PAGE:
Six Trends Driving Change in Government: Examples of Agencies Leveraging Change

 

Six Trends Driving Change in Government: Examples of Agencies Leveraging Change

Thursday, April 10th, 2014 - 14:41
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This Forum offers a primer on each of the six trends and the insights that can help government executives respond more effectively to their mission and management challenges.

Since the creation of the IBM Center for The Business of Government over 15 years ago, it has been our goal to help public sector leaders and managers address real-world problems by sponsoring independent, third-party research from top minds in academe and the nonprofit sector.

We aim to produce research and analysis that help government leaders respond more effectively to their mission and management challenges. The IBM Center is named “The Business of Government” because we focus on the management and operation of government, not the policies of government. Public sector leaders and managers need the best, most practical advice available when it comes to delivering the business of government. We seek to bridge the gap between research and practice by helping to stimulate and accelerate the production of research that points to actionable recommendations.

Over the past several months, the Center for the Business of Government has been examining trends in six different areas that are driving government to approach mission and business challenges differently, pointing to the need for further analysis and recommendations on how to effect change across these six areas. The Center reviewed these trends and released a special report, Six Trends Driving Change in Government. The Forum in this edition offers a primer on each of the six trends and the insights that can help gov ernment executives respond more effectively to their mission and management chal lenges. The Center’s research agenda is informed by these trends, but some federal agencies have already started down a positive path of change in each trend area, and their ideas can serve as models for others to adapt as appropriate.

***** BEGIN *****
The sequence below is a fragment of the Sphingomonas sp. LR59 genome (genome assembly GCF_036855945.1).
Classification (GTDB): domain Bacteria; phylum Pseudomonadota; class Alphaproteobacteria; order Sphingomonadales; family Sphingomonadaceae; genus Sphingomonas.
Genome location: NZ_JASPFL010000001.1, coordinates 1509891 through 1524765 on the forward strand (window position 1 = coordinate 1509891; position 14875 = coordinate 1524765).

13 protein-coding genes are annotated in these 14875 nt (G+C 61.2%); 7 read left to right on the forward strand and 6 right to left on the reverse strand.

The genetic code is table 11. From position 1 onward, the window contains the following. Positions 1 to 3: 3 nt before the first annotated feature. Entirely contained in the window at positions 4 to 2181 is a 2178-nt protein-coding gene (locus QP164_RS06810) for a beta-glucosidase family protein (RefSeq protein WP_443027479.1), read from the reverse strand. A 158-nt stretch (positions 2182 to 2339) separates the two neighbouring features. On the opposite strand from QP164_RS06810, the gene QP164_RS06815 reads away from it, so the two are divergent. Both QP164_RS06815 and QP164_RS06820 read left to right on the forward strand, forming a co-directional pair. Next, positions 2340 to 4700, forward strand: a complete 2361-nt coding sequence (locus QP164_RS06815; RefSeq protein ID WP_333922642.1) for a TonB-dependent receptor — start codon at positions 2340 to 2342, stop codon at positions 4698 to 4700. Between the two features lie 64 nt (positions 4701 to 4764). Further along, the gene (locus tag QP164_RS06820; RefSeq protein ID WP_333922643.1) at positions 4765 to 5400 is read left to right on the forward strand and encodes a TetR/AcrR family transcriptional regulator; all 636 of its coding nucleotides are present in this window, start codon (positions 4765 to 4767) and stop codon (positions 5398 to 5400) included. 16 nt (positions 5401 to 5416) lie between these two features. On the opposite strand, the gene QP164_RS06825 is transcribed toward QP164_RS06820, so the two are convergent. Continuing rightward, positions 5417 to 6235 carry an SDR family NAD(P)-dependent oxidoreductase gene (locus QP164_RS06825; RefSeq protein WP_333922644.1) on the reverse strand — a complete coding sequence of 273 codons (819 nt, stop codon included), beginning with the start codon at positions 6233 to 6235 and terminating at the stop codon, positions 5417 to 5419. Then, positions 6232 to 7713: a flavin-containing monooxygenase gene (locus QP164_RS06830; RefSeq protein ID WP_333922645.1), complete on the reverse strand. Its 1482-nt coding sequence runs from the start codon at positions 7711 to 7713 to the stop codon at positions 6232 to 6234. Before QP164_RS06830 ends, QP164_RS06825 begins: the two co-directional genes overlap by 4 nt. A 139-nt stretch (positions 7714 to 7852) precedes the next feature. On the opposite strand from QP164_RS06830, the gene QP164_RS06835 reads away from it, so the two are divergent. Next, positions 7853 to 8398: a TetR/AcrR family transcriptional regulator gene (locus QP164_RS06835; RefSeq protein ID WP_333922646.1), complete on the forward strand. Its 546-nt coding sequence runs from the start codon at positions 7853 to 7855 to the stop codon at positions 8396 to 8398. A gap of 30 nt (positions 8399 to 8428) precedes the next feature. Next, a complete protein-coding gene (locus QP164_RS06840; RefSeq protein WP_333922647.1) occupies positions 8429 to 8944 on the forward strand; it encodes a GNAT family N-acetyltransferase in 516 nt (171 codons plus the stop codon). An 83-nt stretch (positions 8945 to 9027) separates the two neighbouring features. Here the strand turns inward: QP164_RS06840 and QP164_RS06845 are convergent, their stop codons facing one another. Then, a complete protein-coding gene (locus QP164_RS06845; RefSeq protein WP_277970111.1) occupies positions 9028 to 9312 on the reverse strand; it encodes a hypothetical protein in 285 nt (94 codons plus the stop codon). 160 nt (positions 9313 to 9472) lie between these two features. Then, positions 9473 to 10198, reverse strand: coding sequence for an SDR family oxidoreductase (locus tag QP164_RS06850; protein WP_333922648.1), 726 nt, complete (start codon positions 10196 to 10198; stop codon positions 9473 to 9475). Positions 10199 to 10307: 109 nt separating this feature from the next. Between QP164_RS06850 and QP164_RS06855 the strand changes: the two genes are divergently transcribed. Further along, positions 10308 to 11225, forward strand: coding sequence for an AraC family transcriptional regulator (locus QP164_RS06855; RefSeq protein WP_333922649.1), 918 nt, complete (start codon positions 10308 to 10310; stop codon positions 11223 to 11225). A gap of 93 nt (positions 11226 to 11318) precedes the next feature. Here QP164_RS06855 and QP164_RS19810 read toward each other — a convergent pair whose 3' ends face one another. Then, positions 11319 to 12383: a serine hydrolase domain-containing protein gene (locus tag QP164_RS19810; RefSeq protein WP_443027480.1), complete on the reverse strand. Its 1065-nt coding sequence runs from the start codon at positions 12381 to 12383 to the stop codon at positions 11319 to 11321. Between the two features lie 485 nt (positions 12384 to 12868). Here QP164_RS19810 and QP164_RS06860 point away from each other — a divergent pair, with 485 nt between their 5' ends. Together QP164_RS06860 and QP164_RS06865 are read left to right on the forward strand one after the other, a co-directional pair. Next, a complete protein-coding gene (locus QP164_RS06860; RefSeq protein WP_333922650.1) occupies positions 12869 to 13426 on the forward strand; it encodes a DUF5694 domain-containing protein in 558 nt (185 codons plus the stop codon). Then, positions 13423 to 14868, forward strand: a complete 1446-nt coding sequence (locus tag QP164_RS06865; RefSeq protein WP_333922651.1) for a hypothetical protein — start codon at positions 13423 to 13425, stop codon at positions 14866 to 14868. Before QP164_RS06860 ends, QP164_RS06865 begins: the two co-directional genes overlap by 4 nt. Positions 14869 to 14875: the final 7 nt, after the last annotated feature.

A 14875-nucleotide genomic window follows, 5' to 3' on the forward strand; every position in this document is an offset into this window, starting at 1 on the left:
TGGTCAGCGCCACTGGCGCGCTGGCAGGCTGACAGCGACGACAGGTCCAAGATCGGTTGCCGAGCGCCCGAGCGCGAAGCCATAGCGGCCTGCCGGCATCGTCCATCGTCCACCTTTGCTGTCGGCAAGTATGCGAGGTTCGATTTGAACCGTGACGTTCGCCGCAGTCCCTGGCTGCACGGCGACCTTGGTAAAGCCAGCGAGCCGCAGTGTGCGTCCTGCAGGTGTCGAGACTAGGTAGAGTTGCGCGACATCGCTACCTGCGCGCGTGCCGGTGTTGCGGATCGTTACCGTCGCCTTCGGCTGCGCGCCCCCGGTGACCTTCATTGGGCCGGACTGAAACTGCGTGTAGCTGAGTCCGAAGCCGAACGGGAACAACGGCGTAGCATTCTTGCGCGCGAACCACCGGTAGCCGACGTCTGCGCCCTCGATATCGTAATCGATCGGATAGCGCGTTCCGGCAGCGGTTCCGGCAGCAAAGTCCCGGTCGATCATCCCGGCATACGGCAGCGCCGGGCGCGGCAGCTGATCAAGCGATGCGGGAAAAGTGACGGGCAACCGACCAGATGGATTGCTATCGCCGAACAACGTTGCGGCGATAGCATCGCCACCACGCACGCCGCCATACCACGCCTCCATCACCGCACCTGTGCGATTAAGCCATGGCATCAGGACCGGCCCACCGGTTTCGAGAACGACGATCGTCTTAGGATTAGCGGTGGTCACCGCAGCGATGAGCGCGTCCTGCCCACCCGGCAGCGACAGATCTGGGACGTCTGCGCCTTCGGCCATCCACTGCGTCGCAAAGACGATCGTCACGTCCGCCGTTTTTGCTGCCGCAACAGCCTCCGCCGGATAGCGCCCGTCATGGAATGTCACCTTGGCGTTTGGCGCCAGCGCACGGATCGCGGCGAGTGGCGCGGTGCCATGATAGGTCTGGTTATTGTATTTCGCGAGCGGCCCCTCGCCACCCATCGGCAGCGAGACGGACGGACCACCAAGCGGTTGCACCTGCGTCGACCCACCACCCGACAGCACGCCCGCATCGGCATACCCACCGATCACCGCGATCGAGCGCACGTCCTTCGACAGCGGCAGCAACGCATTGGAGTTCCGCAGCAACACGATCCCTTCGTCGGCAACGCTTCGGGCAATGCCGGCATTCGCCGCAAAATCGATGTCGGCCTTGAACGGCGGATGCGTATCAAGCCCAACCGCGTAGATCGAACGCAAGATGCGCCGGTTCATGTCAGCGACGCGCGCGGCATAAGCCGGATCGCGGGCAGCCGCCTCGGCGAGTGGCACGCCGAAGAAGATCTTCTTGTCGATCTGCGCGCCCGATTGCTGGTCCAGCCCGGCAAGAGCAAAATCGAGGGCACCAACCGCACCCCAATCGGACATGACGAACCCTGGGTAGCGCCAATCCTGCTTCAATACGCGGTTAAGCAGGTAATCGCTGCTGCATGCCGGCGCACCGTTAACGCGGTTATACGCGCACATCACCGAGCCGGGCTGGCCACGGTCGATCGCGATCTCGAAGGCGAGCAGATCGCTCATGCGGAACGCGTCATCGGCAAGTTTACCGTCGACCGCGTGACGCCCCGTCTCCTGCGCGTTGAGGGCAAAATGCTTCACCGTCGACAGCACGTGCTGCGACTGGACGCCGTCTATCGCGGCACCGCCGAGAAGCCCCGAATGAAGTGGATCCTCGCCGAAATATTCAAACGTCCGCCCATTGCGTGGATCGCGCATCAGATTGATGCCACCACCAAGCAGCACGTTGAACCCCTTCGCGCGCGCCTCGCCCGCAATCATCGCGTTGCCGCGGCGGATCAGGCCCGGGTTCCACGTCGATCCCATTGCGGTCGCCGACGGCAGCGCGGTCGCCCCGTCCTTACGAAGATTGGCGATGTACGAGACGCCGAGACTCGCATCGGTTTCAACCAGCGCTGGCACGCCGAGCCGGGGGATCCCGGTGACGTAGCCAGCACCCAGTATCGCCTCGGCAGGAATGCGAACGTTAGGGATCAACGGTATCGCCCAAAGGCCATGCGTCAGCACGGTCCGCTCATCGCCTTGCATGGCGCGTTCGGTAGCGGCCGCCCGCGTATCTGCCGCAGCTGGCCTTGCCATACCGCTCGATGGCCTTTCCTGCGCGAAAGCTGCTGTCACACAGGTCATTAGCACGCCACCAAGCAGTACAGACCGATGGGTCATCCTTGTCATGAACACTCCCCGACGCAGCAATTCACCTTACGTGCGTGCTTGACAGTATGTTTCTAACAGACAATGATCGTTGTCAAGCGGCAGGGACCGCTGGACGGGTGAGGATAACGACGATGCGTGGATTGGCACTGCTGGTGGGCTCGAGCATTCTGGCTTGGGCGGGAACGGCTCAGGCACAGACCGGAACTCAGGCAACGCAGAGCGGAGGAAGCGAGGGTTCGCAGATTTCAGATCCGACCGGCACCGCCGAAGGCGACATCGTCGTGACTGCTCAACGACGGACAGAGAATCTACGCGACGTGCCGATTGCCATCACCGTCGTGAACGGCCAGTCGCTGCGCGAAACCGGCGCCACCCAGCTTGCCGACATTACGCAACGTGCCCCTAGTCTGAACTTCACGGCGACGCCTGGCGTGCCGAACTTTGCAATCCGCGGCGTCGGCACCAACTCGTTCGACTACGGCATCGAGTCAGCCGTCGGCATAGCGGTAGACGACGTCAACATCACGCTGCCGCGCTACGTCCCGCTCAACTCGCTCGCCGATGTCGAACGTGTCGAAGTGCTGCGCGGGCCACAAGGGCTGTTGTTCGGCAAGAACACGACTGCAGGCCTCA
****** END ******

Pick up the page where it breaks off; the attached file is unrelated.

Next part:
Such examples include:

  • Performance. The Department of Education has created a What Works Clearinghouse (http://ies.ed.gov/ncee/wwc/) of successful policies, programs, and practices that provide educators in the field with the best information available so they can make evidence-based decisions regarding curriculum and other education-based initiatives.
  • Risk. The Internal Revenue Service established a new Chief Risk Officer to help agency leaders understand risks in advance, and develop strategies that support the delivery of taxpayer services that account for, communicate, and mitigate risks.
  • Innovation. The Consumer Financial Protection Bureau (CFPB) has introduced a portal called the Project Catalyst, through which they achieve three of the goals laid out in this section. The CFPB allows visitors to the site to (1) “Pitch a Pilot,” (2) “Run a Disclosure Trial,” and (3) “Use Our Data.” They are doing so in order to “engage with the innovator community; participate in initiatives that inform our policy work; and stay on top of emerging trends to remain a forward-looking organization.”
  • Efficiency. The General Services Administration has saved over $1 billion through actions taken by its Information Technology Service (https://gsablogs.gsa.gov/technology/) to create a marketplace that will provide agencies with buying options, access to data and information, access to expertise, and an improved buying experience.
  • Mission and Leadership. Mission support chiefs within the Departments of Veterans Affairs and Agriculture convene on a regular basis to share their progress on various initiatives and to identify ways to work together, for example on telework strategies and reducing their real estate footprints. Success in any of these initiatives often involves leaders collaborating with multiple mission-support organizations in order to be successful.

This issue highlights successful actions being taken throughout government to meet challenges of ever-increasing complexity, and sparks thinking among government leaders and stakeholders about how best to forge new paths forward.

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